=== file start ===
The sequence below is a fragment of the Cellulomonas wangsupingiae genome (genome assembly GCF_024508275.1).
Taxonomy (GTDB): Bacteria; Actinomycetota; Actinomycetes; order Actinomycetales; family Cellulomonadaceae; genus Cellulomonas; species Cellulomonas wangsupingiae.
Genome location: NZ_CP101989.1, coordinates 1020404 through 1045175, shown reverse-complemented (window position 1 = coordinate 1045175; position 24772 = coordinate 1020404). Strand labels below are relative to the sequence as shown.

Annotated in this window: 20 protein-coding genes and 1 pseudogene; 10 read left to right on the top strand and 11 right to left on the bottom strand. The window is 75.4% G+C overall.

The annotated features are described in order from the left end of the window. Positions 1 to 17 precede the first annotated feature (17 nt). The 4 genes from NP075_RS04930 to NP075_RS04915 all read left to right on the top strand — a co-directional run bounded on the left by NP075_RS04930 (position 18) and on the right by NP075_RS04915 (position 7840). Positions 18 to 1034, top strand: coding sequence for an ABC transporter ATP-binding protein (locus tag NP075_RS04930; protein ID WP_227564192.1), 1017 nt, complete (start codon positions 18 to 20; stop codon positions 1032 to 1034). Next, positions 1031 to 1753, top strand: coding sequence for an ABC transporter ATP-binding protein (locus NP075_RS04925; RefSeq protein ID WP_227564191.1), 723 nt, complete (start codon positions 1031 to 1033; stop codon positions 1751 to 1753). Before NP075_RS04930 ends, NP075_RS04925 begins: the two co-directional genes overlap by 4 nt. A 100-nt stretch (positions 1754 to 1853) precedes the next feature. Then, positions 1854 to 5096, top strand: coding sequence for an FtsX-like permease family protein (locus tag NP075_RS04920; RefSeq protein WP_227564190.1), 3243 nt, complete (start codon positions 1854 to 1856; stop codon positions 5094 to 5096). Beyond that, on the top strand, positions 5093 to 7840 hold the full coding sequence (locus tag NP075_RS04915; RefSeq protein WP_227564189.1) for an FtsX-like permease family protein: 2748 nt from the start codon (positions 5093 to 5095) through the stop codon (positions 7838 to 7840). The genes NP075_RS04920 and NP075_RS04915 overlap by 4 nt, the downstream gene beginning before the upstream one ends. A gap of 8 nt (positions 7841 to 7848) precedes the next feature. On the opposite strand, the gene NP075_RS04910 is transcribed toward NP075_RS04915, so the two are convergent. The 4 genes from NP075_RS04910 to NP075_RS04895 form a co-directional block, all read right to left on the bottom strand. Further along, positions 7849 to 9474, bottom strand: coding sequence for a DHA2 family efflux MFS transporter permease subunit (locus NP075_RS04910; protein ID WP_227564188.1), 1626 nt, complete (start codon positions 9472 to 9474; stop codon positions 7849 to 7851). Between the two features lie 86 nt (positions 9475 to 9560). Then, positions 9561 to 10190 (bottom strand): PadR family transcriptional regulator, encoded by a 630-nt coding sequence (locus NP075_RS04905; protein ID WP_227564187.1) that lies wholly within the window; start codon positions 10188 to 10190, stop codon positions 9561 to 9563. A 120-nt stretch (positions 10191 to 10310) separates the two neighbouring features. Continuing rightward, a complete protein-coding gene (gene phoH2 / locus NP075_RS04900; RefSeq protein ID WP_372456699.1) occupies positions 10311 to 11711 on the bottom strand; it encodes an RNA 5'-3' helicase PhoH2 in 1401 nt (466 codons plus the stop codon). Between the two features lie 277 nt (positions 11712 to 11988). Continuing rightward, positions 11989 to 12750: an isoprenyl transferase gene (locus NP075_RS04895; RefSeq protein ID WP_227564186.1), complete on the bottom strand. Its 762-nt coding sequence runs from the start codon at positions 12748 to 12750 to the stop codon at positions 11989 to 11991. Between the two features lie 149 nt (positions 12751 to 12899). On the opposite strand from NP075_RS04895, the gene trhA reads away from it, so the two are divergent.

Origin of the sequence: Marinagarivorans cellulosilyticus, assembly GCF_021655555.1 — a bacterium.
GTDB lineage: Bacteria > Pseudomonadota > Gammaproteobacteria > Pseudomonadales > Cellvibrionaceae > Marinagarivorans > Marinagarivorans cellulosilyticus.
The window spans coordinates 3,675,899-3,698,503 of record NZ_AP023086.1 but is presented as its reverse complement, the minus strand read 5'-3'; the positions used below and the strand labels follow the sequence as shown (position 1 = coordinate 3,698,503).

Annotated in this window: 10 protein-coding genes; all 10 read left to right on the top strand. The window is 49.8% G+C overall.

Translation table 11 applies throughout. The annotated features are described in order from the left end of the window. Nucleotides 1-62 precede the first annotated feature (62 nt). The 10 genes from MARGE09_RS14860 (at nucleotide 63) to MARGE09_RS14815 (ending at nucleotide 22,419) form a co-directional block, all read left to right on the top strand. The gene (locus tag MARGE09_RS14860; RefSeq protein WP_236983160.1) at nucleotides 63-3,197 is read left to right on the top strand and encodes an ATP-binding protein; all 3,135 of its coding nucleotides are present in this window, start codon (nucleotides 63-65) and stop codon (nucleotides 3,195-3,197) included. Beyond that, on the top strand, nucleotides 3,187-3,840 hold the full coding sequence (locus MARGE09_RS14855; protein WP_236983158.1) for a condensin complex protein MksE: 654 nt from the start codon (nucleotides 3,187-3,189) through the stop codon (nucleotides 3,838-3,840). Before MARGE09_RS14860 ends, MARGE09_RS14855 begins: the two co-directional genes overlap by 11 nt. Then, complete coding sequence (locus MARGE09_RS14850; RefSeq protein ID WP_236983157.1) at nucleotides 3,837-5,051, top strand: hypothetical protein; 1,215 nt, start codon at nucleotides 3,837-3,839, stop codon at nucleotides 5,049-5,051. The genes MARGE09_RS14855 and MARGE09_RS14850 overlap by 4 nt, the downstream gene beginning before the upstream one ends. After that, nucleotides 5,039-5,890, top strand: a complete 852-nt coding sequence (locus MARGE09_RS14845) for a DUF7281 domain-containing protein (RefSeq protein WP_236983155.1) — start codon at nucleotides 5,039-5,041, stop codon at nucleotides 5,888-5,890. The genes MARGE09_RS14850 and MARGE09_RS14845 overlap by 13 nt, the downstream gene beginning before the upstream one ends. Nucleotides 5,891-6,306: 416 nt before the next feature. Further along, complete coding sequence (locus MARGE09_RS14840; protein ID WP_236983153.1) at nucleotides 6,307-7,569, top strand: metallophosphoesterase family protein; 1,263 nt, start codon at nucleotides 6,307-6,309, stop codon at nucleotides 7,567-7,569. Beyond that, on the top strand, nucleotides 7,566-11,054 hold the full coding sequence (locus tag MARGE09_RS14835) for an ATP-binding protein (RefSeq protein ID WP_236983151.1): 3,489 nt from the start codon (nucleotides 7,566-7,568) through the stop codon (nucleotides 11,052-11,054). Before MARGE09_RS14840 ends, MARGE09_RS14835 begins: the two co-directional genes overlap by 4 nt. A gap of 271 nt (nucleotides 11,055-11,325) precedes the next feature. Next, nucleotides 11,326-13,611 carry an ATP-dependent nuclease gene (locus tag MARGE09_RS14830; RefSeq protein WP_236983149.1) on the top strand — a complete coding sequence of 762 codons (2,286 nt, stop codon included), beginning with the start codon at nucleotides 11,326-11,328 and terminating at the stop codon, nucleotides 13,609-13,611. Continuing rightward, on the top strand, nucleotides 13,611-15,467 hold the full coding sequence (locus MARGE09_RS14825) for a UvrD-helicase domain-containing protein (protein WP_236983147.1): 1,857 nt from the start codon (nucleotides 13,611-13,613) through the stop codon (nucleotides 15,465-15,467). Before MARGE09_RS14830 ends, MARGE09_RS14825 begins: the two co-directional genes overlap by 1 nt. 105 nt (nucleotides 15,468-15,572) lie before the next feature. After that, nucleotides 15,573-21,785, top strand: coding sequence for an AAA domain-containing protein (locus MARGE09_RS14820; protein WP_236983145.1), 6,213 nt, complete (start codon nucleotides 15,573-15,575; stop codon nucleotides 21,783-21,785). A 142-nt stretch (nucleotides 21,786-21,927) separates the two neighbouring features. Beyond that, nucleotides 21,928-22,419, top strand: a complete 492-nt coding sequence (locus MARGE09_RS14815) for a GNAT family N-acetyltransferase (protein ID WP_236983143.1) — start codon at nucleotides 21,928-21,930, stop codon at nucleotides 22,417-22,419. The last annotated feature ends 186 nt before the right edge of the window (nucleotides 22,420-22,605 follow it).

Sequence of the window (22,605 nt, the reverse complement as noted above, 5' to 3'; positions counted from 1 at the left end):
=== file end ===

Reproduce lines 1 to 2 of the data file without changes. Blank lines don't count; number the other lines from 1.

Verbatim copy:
The sequence below is a fragment of the Cellulomonas wangsupingiae genome (genome assembly GCF_024508275.1).
Taxonomy (GTDB): Bacteria; Actinomycetota; Actinomycetes; order Actinomycetales; family Cellulomonadaceae; genus Cellulomonas; species Cellulomonas wangsupingiae.